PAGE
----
Jim Marks remembers hard-but-fun work during his years working as a Blade reporter, often trying to get work done in the Blade’s former F Street offices on Sunday nights while music blared from the 9:30 Club below.
“We never stopped working,” the 65-year-old Summerville, Ga., native says. “But it was really a great job. I was using a lot of my talents, learning new things and I learned a lot about writing just from doing it.”
Marks first freelanced for the paper in 1981 and was on staff from 1982-’84, occasionally contributing thereafter as well. He worked as a community reporter, edited the calendar, compiled a monthly book review section and helped the paper overall in its transition to a weekly publication. He especially remembers the onslaught of AIDS and how early scientific reporting in a lengthy series run before much was known about the disease “later turned out to be really accurate,” he says.
Marks later worked as a freelance reporter, with Rainbow History Project, the Lambda Book Report, the Lambda Literary Foundation, Metro D.C. PFLAG, the D.C. Center and more. He says the Blade’s 45th anniversary is “a very significant achievement.”
“I think in some ways it’s even more important now because there’s so much more going on,” he says. “It’s a way of keeping the community together and informed. … What Lynne (Brown) and Kevin (Naff) have done in rescuing the Blade … has been heroic.”
Marks and partner Nick Apostol have been together since 1980 and met shortly after Marks arrived in Washington in 1979.
They live together in Shaw. Marks enjoys cooking and riding his bike in his free time.
How long have you been out and who was the hardest person to tell?
I came out in June 1970 at British Museum, London. Entered a relationship with a woman summer 1973. Ceased dating women and only dated other men, summer 1975. Most awkward coming out was the mid-‘70s conversation with my dad in which he let me know he’d figured out I was gay. (“I’m not saying you are, but if you are you are still my son and your mother and I still love you.”)
Who’s your LGBT hero?
Gay Games founder Tom Waddell and civil rights organizer Bayard Rustin.
What’s Washington’s best nightspot, past or present?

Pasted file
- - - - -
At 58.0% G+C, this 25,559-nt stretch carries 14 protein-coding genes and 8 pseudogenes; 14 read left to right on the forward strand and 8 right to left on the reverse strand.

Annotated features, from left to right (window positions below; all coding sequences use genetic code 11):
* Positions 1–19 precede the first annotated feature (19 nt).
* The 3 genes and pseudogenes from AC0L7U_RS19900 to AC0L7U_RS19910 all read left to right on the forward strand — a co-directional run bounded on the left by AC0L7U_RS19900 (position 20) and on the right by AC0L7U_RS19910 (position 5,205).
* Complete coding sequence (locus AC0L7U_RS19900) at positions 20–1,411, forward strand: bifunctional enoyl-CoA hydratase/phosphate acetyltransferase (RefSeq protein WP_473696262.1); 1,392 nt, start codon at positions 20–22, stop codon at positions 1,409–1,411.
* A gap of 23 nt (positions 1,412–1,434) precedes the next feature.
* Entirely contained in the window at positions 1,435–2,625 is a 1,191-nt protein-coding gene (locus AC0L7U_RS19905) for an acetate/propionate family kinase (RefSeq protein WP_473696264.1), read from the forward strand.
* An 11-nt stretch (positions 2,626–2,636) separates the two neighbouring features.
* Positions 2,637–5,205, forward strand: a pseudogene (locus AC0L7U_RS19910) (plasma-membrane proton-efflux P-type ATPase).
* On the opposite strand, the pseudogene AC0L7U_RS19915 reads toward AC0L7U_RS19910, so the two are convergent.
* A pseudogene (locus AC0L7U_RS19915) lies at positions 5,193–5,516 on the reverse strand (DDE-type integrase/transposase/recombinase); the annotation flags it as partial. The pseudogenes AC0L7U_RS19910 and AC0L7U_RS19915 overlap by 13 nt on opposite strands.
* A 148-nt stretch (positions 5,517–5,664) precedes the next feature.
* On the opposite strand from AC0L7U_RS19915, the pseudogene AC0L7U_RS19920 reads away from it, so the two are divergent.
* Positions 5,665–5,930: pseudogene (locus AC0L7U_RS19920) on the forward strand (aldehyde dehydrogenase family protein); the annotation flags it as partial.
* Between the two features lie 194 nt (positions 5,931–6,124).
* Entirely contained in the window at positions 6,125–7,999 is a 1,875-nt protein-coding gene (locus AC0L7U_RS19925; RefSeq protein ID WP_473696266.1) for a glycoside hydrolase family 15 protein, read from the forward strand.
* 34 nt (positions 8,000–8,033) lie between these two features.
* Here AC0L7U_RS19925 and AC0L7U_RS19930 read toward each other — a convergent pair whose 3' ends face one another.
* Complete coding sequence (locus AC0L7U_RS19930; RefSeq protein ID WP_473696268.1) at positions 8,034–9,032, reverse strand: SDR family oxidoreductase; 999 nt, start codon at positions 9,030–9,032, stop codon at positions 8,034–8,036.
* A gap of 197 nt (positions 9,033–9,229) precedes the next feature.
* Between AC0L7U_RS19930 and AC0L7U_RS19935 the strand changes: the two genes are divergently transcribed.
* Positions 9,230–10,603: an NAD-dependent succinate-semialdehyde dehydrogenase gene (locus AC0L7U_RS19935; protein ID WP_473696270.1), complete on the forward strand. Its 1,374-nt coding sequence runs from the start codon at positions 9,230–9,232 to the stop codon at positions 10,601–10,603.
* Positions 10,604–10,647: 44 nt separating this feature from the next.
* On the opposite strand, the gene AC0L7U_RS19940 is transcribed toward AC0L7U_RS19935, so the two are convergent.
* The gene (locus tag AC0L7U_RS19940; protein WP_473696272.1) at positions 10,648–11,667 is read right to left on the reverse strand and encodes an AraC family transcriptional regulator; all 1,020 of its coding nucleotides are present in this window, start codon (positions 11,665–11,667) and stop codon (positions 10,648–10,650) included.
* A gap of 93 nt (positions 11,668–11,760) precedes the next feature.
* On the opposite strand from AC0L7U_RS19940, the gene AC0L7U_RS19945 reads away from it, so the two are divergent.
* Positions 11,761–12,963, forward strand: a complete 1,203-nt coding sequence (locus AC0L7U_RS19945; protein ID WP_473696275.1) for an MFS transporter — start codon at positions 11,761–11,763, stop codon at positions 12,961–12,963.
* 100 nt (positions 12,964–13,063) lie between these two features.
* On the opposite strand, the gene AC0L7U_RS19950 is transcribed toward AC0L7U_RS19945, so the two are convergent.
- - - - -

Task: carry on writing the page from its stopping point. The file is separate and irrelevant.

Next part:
D.C. Eagle on 7th street in the ‘80s.
Describe your dream wedding.
My own in March 2009. Eloped to New London, Conn., where we were married by my friend Ron Suresha on the snowy boardwalk and then viewed the WPA-era whaling murals in New London’s main post office while the clerk processed the paperwork in the courthouse across the street. The muralist was no slouch when it came to depicting hunky sailors.
What non-LGBT issue are you most passionate about?
What historical outcome would you change?
2000 presidential election
What’s been the most memorable pop culture moment of your lifetime?
Barbra Streisand concert, Fulton County Stadium, Atlanta, Ga., 1966
On what do you insist?
Morning cuppa joe
What was your last Facebook post or Tweet?
Facebook remarks on the number of children and middle-aged heterosexual couples at NoVa Pride Oct. 5.
If your life were a book, what would the title be?
“Careering from Career to Career”
If science discovered a way to change sexual orientation, what would you do
LOL (‘cause the scientists would only be fooling themselves)
What do you believe in beyond the physical world?
What’s your advice for LGBT movement leaders?
“Hope in bad times; worry in good times” (Horace, Roman poet, First Century BC)
What would you walk across hot coals for?
World peace; if not available, a Tanqueray martini would have to do.
What LGBT stereotype annoys you most?
Any stereotype used to oppress anyone.
What’s your favorite LGBT movie?
“The Hunger.” Catherine Deneuve and Susan Sarandon sex scene the most beautifully erotic ever filmed. Runner up, “Sunday Bloody Sunday.”
What’s the most overrated social custom?
What trophy or prize do you most covet?
What do you wish you’d known at 18?
How much fun the next 47 years would be.
It just gets better.